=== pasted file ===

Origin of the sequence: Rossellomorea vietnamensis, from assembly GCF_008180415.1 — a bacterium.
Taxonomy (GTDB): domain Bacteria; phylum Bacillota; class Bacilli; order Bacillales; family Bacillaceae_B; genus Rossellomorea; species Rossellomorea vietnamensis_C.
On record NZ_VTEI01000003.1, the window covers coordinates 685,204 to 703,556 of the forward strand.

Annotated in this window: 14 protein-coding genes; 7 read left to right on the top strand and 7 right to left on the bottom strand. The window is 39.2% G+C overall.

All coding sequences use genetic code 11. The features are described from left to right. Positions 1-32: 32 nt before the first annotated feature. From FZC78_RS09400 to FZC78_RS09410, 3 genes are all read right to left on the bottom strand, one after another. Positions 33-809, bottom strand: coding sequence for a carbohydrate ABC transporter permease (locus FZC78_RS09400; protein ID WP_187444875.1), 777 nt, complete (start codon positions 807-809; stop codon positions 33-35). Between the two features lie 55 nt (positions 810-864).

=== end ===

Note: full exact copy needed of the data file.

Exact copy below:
Origin of the sequence: Rossellomorea vietnamensis, from assembly GCF_008180415.1 — a bacterium.
Taxonomy (GTDB): domain Bacteria; phylum Bacillota; class Bacilli; order Bacillales; family Bacillaceae_B; genus Rossellomorea; species Rossellomorea vietnamensis_C.
On record NZ_VTEI01000003.1, the window covers coordinates 685,204 to 703,556 of the forward strand.

Annotated in this window: 14 protein-coding genes; 7 read left to right on the top strand and 7 right to left on the bottom strand. The window is 39.2% G+C overall.

All coding sequences use genetic code 11. The features are described from left to right. Positions 1-32: 32 nt before the first annotated feature. From FZC78_RS09400 to FZC78_RS09410, 3 genes are all read right to left on the bottom strand, one after another. Positions 33-809, bottom strand: coding sequence for a carbohydrate ABC transporter permease (locus FZC78_RS09400; protein ID WP_187444875.1), 777 nt, complete (start codon positions 807-809; stop codon positions 33-35). Between the two features lie 55 nt (positions 810-864).